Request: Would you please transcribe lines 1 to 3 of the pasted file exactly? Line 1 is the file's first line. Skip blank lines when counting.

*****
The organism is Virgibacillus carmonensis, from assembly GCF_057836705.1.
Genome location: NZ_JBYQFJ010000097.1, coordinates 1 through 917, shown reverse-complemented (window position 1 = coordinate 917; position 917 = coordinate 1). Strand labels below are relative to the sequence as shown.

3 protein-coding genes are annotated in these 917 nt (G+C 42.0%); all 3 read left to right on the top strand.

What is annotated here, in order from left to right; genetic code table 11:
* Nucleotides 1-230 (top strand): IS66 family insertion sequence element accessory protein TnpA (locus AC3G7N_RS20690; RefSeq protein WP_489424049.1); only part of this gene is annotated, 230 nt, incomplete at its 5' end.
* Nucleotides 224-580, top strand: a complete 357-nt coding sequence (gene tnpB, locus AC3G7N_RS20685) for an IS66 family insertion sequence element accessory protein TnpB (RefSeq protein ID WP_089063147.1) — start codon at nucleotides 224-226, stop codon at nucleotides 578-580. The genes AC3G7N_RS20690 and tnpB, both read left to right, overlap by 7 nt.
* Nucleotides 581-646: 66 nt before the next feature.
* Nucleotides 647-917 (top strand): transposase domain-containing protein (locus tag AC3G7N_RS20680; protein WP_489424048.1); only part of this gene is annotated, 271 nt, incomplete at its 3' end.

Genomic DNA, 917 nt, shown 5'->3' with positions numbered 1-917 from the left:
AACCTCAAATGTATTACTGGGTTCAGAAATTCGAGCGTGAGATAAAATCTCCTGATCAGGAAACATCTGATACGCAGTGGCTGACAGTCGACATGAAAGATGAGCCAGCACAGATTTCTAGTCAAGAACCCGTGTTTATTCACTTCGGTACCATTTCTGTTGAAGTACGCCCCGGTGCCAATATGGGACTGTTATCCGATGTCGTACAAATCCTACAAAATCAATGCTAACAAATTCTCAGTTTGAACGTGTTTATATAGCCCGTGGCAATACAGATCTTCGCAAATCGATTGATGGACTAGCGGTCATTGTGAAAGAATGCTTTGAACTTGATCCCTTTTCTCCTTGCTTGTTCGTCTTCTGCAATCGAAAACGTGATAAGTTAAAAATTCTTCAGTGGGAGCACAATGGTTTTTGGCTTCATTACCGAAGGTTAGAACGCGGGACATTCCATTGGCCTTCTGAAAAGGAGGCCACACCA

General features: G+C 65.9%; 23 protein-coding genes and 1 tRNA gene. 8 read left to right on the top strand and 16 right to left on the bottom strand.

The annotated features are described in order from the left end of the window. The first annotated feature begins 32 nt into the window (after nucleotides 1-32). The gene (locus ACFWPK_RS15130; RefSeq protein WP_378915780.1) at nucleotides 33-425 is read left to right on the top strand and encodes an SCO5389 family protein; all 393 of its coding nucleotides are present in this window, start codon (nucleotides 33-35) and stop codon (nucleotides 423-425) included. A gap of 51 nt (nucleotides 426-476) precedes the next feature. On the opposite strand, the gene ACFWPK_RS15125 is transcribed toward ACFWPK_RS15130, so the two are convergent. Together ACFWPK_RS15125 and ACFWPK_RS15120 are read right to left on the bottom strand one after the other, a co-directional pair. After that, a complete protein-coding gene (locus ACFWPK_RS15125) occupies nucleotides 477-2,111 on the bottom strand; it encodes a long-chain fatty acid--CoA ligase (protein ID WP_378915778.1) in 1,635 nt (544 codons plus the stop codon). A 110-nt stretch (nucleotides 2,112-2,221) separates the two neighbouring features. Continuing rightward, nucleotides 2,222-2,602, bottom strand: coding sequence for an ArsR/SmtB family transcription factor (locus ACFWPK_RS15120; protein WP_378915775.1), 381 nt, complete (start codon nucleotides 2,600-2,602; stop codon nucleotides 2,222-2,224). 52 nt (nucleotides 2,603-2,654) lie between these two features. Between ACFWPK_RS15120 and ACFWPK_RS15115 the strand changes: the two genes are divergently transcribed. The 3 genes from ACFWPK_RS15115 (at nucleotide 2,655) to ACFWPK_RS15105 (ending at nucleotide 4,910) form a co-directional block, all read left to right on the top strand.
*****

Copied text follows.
The organism is Virgibacillus carmonensis, from assembly GCF_057836705.1.
Genome location: NZ_JBYQFJ010000097.1, coordinates 1 through 917, shown reverse-complemented (window position 1 = coordinate 917; position 917 = coordinate 1). Strand labels below are relative to the sequence as shown.

3 protein-coding genes are annotated in these 917 nt (G+C 42.0%); all 3 read left to right on the top strand.